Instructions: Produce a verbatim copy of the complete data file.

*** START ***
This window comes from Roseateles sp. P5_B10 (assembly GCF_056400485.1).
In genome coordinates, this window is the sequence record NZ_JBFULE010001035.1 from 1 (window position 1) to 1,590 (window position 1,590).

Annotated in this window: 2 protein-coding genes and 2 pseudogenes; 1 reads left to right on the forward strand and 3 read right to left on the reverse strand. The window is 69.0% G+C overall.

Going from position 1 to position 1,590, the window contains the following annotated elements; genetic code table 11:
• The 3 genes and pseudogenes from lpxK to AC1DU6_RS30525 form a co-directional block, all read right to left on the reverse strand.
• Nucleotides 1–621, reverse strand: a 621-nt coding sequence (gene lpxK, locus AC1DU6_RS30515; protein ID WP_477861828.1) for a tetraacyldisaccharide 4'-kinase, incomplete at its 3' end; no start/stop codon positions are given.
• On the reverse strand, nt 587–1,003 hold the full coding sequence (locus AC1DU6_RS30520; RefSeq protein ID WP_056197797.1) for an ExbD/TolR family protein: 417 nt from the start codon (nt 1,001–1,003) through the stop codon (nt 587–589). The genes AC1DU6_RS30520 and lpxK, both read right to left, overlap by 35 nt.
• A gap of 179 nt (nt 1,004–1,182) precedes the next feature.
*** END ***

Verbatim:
This window comes from Roseateles sp. P5_B10 (assembly GCF_056400485.1).
In genome coordinates, this window is the sequence record NZ_JBFULE010001035.1 from 1 (window position 1) to 1,590 (window position 1,590).

Annotated in this window: 2 protein-coding genes and 2 pseudogenes; 1 reads left to right on the forward strand and 3 read right to left on the reverse strand. The window is 69.0% G+C overall.

Going from position 1 to position 1,590, the window contains the following annotated elements; genetic code table 11:
• The 3 genes and pseudogenes from lpxK to AC1DU6_RS30525 form a co-directional block, all read right to left on the reverse strand.
• Nucleotides 1–621, reverse strand: a 621-nt coding sequence (gene lpxK, locus AC1DU6_RS30515; protein ID WP_477861828.1) for a tetraacyldisaccharide 4'-kinase, incomplete at its 3' end; no start/stop codon positions are given.
• On the reverse strand, nt 587–1,003 hold the full coding sequence (locus AC1DU6_RS30520; RefSeq protein ID WP_056197797.1) for an ExbD/TolR family protein: 417 nt from the start codon (nt 1,001–1,003) through the stop codon (nt 587–589). The genes AC1DU6_RS30520 and lpxK, both read right to left, overlap by 35 nt.
• A gap of 179 nt (nt 1,004–1,182) precedes the next feature.